The story parodies the celebrated detectives Hercule Poirot, Lord Peter Wimsey (and his manservant Bunter), Reggie Fortune, Dr Priestley and Inspector French—although the French character appears only in the final stages of the book .The sleuths gather, by improbable means, in an English country house, and are immediately greeted by the disappearance of the cook (the eponymous Ms Knight.) It is an entertaining piece of work. The plot is slight, and stretched out excessively, but to my mind there is much pleasure to be had in the way MRL and ‘Jane Langslow’ render the eccentricities of Poirot, Wimsey and Bunter in particular.

Apart from the fact that this description piques my curiosity about the novel, there is also some intriguing speculation by Edwards and Yorke that the unidentified Langslow was really the pseudonym of another novelist from my list, Maud Diver. You can read all the interesting discussion here.

Kay Seaton

There's also been some online speculation about another new addition to the list, KAY SEATON. Unlike Langslow, her identity is not in question—she really is Denice Jeanette Bradley Ryan, and no one disputes that she's the daughter of R. R. Ryan, who wrote numerous thrillers himself. Or did he? There has been some speculation (how credible depends on your point of view) that Denice Ryan/Kay Seaton may actually have written some or all of her father's novels as well (see here and here). Unfortunately, though, I could find little information online about the four books she indisputedly wrote, apart from the fact that they are likewise thrillers.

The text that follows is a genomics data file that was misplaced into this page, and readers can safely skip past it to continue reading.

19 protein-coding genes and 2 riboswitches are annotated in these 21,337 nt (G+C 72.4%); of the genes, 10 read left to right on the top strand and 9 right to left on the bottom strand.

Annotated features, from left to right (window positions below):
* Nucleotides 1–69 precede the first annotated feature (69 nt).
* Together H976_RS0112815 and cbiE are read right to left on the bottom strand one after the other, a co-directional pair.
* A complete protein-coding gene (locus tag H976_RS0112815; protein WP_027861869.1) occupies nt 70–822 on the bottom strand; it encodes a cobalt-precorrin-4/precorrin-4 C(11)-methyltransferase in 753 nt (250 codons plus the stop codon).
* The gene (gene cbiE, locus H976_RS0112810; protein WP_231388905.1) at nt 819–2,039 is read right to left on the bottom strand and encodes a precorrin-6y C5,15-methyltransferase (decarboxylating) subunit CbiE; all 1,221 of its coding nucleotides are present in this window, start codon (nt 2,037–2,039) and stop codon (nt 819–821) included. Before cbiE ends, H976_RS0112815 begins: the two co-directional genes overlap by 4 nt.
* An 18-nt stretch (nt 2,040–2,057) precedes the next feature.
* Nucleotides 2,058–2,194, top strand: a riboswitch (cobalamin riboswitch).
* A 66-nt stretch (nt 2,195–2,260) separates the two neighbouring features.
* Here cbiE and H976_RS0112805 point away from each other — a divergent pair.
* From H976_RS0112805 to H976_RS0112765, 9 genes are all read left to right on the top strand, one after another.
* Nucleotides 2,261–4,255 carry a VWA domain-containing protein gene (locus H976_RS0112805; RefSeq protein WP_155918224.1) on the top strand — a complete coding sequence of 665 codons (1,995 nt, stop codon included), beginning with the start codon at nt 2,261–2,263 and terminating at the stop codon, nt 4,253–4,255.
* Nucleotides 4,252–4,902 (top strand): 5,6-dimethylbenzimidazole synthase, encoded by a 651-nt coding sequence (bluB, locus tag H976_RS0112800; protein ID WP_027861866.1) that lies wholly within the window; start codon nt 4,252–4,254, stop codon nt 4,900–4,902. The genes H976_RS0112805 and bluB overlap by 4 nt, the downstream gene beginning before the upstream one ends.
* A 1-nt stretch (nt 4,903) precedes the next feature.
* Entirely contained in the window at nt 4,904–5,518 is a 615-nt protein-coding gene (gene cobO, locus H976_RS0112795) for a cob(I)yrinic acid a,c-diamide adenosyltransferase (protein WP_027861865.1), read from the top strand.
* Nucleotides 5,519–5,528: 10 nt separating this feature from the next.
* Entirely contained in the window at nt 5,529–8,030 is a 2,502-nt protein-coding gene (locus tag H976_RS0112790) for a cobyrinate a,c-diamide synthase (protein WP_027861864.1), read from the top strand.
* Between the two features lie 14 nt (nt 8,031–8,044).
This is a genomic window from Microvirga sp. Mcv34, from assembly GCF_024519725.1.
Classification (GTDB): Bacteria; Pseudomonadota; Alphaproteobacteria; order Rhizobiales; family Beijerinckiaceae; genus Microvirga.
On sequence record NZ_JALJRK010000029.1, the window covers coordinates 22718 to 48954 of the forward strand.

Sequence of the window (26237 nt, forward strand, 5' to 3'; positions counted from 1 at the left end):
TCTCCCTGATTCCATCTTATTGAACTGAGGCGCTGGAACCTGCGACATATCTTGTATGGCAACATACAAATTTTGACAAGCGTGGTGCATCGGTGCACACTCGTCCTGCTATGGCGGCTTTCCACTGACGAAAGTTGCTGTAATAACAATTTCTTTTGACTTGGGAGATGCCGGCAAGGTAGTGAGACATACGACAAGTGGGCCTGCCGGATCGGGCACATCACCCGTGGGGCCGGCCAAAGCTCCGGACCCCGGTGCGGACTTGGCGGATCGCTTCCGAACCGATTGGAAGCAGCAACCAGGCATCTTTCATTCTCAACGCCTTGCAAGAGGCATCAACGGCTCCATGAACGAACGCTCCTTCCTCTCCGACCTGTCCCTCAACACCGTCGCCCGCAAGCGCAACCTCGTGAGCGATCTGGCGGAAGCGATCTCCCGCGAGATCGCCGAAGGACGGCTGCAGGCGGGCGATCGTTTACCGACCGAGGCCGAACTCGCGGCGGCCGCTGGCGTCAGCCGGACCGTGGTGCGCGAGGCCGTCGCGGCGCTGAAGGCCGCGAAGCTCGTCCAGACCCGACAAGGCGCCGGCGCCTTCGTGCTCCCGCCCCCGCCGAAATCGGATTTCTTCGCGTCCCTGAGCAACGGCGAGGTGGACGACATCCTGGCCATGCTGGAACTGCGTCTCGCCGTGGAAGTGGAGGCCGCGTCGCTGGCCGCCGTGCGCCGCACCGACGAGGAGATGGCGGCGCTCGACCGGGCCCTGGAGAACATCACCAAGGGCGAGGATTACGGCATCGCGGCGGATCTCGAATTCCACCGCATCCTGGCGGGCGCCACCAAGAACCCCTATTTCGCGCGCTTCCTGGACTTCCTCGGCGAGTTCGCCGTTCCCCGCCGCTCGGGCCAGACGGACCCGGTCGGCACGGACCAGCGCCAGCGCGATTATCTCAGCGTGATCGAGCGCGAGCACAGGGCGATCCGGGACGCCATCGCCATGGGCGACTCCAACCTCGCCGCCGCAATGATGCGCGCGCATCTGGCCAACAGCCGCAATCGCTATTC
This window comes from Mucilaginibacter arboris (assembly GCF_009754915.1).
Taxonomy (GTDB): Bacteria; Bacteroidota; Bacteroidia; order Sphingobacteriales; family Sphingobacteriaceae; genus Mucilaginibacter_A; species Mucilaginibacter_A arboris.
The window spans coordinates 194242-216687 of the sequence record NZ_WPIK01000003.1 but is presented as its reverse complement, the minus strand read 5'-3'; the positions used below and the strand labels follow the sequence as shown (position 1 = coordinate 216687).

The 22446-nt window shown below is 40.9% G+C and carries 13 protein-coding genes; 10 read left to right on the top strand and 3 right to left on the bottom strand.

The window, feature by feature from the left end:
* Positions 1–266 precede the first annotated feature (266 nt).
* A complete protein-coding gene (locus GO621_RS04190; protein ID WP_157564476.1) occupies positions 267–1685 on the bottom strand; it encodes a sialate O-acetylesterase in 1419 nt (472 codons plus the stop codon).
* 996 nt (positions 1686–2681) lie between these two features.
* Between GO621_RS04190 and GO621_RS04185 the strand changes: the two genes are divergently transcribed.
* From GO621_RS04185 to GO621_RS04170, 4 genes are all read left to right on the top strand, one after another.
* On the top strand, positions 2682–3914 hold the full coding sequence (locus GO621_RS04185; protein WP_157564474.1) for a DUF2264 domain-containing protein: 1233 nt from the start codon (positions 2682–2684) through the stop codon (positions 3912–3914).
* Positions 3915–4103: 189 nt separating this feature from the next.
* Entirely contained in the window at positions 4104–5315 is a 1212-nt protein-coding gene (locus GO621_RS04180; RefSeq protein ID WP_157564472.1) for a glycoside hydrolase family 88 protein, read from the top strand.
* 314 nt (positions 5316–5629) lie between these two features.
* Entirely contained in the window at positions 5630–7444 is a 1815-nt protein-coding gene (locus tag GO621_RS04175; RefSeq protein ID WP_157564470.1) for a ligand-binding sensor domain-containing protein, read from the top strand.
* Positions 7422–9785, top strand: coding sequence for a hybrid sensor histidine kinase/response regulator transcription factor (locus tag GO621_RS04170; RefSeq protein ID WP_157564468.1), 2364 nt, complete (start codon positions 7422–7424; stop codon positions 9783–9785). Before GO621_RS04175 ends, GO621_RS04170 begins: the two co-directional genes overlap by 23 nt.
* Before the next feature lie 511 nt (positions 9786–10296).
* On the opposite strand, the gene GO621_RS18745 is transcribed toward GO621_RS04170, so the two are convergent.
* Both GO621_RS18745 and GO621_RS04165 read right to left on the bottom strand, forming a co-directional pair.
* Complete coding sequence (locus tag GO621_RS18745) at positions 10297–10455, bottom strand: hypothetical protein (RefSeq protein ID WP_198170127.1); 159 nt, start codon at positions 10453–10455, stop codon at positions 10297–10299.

I suspect that there must be some more detailed information online about the eight mysteries written by JEAN MARSH, who was also a children's author, creator of a number of radio plays (some adapted from her novels), and, later on, author of about 20 romance novels. But my attempts at some adept Googling have been hopelessly hampered by her namesake, the much better-known British actress and screenwriter, who created and starred in, among numerous other projects, the original Upstairs, Downstairs series. They're certainly not the same person—Marsh the author's first novel appeared three years before Marsh the actress was born—but they make for some challenging Google searches. More to come, perhaps…

Molly Spencer Simpson

I already wrote a bit in an earlier post about the tragic MOLLY SPENCER SIMPSON, who died suddenly at age 21, having already published two well-received noir-ish thrillers. You can read about what John Herrington and I uncovered about her here.

Writing certainly ran in the family for MARGARET JEPSON. She was the daughter of Edgar Alfred Jepson, who wrote adventure tales, mysteries, and stories of the supernatural. She was also the sister of Selwyn Jepson, who wrote numerous mysteries and film screenplays. And, what's more, she was the mother of novelist Fay Weldon, whose publishing career started a few years too late to include her on my list. Now, with all those famous relatives you'd think that Jepson's own work would be fairly well documented, but alas, I could find almost nothing about the seven novels she wrote, mostly under the pseudonym Pearl Bellairs. They are purported to be thrillers, thus her inclusion on the Mystery List, but I can't provide any other information.